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8 Reasons That Lean Startup Will Rule The World

8 Reasons That Lean Startup Will Rule The World


  1. Well, it works. Yes, startups are risky. Per Eric Ries: A startup is a human institution designed to deliver a new product or service under conditions of extreme uncertainty. So it should be no surprise that the majority of startups fail. What is the best outcome under those circumstances? To optimize the path to finding product-market fit, and if its not going to happen – then minimize the cost of finding that out. Lean startup has proven its efficacy at doing just that.
  2. It is a much needed concept. In product development circles, lean startup makes all of the pieces of the puzzle connect. Managing stakeholders, pivoting direction, questions about how much to invest and in what, answering the why questions – all of these have been treated as unrelated, thorny issues in a business. When I first read about The Lean Startup, it was like a light bulb went off. It captured so much of my own best practices at Informulate, and also added some critical pieces I was looking for. I know a lot of product development folks feel the same: it fills a clear need.
  3. Lean startup is holistic. One of the criticisms of Lean Startup is that it is not bringing anything new to the table other than a buzzword. I disagree – though the Scientific method, Lean philosophy, Agile, Customer Development concepts, analytics driven decision-making etc. existed before, The Lean Startup concepts brings unrelated disciplines together into a cohesive package that is greater than the sum of its parts. Plus: evangelists of existing methodologies can easily identify with The Lean Startup and this accelerates its adoption curve.
  4. Startup founders are the new rock stars of today. Young people today are looking to emulate famous entrepreneurs such as Mark Zuckerberg or Larry Page who built massive fortunes starting from their dorm rooms. This romance is powerful and bears witness to the explosion of startup related meetups, contests, hackathons, etc. that fuel this fire. There is a huge demand to enter entrepreneurship, and any methodology that can quicken the maturation of newbie entrepreneurs will have a readymade following. This the cultural milieu into which The Lean Startup was born.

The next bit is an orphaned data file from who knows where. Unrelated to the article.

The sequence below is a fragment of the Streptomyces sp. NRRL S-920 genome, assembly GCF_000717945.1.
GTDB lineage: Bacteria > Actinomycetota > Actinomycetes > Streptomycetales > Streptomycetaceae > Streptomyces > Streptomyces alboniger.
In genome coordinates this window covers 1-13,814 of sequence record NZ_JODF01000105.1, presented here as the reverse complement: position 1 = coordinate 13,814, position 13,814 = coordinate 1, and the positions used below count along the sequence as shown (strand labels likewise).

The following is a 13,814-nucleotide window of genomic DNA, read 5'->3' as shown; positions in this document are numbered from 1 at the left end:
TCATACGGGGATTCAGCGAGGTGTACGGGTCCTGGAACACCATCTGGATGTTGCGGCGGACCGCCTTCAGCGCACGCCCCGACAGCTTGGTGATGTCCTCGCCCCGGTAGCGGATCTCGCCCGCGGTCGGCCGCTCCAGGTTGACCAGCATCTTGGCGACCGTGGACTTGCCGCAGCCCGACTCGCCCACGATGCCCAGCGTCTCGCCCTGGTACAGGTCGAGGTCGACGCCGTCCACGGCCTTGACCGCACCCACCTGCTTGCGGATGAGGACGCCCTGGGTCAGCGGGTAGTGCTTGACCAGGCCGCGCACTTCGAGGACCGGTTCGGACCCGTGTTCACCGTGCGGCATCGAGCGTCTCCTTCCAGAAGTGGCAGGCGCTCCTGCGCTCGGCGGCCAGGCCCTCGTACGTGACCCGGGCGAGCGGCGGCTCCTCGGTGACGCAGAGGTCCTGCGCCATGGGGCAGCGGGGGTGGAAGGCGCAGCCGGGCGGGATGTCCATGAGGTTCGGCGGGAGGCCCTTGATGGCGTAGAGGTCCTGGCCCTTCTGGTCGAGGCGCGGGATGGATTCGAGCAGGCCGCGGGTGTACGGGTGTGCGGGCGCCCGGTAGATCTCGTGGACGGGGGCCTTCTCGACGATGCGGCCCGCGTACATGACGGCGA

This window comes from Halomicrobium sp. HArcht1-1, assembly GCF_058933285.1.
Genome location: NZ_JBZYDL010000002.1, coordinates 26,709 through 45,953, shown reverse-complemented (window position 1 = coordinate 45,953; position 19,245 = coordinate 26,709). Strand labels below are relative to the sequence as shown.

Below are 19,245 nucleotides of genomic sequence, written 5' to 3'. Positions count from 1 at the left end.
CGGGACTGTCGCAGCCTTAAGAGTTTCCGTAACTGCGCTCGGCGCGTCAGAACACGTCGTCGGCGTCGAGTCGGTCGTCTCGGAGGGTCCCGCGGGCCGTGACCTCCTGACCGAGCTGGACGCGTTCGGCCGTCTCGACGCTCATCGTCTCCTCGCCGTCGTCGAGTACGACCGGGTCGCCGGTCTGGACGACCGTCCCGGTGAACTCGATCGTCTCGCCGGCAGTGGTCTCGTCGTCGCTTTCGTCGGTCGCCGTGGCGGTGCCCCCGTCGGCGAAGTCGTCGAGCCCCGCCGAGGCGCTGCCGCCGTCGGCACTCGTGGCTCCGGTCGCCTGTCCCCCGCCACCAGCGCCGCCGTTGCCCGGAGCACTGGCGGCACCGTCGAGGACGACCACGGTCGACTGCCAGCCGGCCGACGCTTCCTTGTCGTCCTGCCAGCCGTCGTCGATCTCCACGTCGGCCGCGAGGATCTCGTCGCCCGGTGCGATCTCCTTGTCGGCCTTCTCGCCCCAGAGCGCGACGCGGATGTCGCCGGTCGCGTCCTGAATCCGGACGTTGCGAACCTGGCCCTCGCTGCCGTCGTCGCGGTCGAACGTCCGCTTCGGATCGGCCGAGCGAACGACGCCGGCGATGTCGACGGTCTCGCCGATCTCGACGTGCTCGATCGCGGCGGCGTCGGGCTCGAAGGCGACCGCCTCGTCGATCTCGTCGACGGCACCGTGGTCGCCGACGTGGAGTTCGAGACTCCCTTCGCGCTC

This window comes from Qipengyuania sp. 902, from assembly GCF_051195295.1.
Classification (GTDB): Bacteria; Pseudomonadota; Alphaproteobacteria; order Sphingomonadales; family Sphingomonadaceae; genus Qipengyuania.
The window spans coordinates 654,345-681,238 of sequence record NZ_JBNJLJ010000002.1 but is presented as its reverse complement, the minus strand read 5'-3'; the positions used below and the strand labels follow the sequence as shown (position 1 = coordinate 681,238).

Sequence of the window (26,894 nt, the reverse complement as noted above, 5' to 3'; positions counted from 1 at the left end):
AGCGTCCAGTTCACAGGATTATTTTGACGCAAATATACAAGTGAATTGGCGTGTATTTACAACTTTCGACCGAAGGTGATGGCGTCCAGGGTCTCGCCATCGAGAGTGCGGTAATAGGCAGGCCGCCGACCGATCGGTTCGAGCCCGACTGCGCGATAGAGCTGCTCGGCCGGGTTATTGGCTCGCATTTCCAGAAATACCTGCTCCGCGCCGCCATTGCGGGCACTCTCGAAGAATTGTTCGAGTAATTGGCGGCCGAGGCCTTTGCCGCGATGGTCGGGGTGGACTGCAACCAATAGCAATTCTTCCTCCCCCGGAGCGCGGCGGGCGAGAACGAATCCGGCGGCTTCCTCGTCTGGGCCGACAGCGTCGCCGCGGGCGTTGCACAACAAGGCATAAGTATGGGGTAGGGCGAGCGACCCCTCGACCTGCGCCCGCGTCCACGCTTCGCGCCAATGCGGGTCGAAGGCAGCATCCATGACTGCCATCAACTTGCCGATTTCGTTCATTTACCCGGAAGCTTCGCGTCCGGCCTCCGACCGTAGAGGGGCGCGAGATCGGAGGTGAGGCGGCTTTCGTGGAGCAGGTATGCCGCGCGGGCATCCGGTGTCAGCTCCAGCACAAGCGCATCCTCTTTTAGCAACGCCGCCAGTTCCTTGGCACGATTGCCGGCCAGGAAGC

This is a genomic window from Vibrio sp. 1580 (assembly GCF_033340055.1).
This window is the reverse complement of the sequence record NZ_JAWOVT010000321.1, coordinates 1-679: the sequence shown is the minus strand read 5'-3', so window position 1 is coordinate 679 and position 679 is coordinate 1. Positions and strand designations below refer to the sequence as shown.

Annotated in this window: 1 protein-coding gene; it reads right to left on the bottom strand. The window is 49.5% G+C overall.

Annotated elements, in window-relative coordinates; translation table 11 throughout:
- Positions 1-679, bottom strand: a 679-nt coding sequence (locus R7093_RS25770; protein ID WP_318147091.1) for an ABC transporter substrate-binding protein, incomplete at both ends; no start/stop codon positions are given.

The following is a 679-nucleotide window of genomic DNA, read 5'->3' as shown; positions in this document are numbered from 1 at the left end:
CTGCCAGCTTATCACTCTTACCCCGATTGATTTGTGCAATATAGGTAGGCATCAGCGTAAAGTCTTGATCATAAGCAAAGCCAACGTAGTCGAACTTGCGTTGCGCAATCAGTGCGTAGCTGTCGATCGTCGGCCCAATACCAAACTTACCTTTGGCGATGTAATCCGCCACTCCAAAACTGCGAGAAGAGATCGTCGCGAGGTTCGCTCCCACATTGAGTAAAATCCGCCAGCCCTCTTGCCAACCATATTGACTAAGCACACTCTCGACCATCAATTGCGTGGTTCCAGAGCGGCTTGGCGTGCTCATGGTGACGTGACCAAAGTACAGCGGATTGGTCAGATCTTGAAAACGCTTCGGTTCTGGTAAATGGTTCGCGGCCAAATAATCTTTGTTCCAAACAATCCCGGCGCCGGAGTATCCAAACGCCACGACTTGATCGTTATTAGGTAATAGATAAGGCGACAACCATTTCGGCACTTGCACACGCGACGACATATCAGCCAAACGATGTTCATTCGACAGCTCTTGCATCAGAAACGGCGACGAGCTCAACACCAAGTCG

5. The pace of disruption is exponential. Innovation continues to accelerate at a rapid pace. Every year a multitude of new businesses and products come to market and are quickly adopted. Data is much more accessible, barriers to entry have dropped, million+ networks are established routinely… In such a fast paced environment, there is high uncertainty. Traditional businesses that have existed for decades or centuries are being shunted aside. Every business needs to behave as a startup. Again, a perfect environment for The Lean Startup to take root.
  6. Lean startup methodologies are largely sector-agnostic It can be effectively applied by any enterprise, non-profit, or government agency. Previous methodologies never really grew the sector whence it was spawned but the Lean Startup has quickly grown beyond its inception in software based startups. There are many ways to learn too. Keep reading this blog, attend a conference, join a linkedIn or meetup group or take a class.
  7. Globalization is now unstoppable Startup culture is being exported all over the world, and along with it Lean Startup principles are being studied and applied everywhere too.
  8. There is a lot of capital available to chase ideas. This is a time of Quantitative Easing and large corporate cash reserves – Major companies, venture capitalists, angel investors, foundation funding, startup incubators, crowdfunding, etc. show that there is a lot of money chasing the next big thing/s. A high supply of entrepreneurs coupled with lots of funding means that this is probably the best time in history for startups.

Lean startup is perfectly placed at the knee of the adoption curve, and has already had some big successes under its belt. The next couple of years will likely see it becoming the de facto approach to product development. So, are you in?

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